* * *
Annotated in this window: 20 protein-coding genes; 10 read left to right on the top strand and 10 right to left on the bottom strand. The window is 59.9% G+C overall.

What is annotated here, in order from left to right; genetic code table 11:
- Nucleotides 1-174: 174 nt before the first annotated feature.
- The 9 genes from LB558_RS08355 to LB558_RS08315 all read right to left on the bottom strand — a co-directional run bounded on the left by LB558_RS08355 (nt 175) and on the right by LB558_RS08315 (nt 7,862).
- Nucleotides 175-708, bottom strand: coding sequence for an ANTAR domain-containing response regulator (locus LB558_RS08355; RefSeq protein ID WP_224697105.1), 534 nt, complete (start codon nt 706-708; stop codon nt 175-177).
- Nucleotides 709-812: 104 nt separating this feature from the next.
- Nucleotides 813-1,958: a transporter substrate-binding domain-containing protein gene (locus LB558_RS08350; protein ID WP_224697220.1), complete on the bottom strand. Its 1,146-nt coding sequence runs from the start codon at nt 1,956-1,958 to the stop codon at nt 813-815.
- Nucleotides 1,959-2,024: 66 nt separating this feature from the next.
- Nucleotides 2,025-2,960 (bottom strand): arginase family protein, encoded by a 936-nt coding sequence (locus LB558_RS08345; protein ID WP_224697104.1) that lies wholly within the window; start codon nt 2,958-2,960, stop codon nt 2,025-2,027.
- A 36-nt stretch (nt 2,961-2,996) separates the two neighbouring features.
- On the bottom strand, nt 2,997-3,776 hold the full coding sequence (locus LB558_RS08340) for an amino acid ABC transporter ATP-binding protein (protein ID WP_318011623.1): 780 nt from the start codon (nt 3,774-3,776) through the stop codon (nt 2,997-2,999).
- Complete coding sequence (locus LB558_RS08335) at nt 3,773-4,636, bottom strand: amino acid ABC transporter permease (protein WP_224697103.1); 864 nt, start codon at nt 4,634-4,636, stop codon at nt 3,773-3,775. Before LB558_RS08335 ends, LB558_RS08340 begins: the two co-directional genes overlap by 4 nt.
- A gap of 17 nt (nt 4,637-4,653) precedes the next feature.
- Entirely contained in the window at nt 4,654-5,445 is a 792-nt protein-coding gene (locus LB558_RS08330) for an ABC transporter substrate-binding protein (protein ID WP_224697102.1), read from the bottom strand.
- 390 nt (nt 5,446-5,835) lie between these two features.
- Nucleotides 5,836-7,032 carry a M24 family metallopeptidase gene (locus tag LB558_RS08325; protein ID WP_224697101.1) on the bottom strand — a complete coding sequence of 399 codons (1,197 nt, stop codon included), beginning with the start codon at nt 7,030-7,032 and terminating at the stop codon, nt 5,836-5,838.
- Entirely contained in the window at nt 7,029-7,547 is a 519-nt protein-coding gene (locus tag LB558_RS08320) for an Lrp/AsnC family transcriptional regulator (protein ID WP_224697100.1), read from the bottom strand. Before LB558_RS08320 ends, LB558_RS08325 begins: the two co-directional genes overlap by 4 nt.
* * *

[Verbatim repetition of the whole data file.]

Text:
Annotated in this window: 20 protein-coding genes; 10 read left to right on the top strand and 10 right to left on the bottom strand. The window is 59.9% G+C overall.

What is annotated here, in order from left to right; genetic code table 11:
- Nucleotides 1-174: 174 nt before the first annotated feature.
- The 9 genes from LB558_RS08355 to LB558_RS08315 all read right to left on the bottom strand — a co-directional run bounded on the left by LB558_RS08355 (nt 175) and on the right by LB558_RS08315 (nt 7,862).
- Nucleotides 175-708, bottom strand: coding sequence for an ANTAR domain-containing response regulator (locus LB558_RS08355; RefSeq protein ID WP_224697105.1), 534 nt, complete (start codon nt 706-708; stop codon nt 175-177).
- Nucleotides 709-812: 104 nt separating this feature from the next.
- Nucleotides 813-1,958: a transporter substrate-binding domain-containing protein gene (locus LB558_RS08350; protein ID WP_224697220.1), complete on the bottom strand. Its 1,146-nt coding sequence runs from the start codon at nt 1,956-1,958 to the stop codon at nt 813-815.
- Nucleotides 1,959-2,024: 66 nt separating this feature from the next.
- Nucleotides 2,025-2,960 (bottom strand): arginase family protein, encoded by a 936-nt coding sequence (locus LB558_RS08345; protein ID WP_224697104.1) that lies wholly within the window; start codon nt 2,958-2,960, stop codon nt 2,025-2,027.
- A 36-nt stretch (nt 2,961-2,996) separates the two neighbouring features.
- On the bottom strand, nt 2,997-3,776 hold the full coding sequence (locus LB558_RS08340) for an amino acid ABC transporter ATP-binding protein (protein ID WP_318011623.1): 780 nt from the start codon (nt 3,774-3,776) through the stop codon (nt 2,997-2,999).
- Complete coding sequence (locus LB558_RS08335) at nt 3,773-4,636, bottom strand: amino acid ABC transporter permease (protein WP_224697103.1); 864 nt, start codon at nt 4,634-4,636, stop codon at nt 3,773-3,775. Before LB558_RS08335 ends, LB558_RS08340 begins: the two co-directional genes overlap by 4 nt.
- A gap of 17 nt (nt 4,637-4,653) precedes the next feature.
- Entirely contained in the window at nt 4,654-5,445 is a 792-nt protein-coding gene (locus LB558_RS08330) for an ABC transporter substrate-binding protein (protein ID WP_224697102.1), read from the bottom strand.
- 390 nt (nt 5,446-5,835) lie between these two features.
- Nucleotides 5,836-7,032 carry a M24 family metallopeptidase gene (locus tag LB558_RS08325; protein ID WP_224697101.1) on the bottom strand — a complete coding sequence of 399 codons (1,197 nt, stop codon included), beginning with the start codon at nt 7,030-7,032 and terminating at the stop codon, nt 5,836-5,838.
- Entirely contained in the window at nt 7,029-7,547 is a 519-nt protein-coding gene (locus tag LB558_RS08320) for an Lrp/AsnC family transcriptional regulator (protein ID WP_224697100.1), read from the bottom strand. Before LB558_RS08320 ends, LB558_RS08325 begins: the two co-directional genes overlap by 4 nt.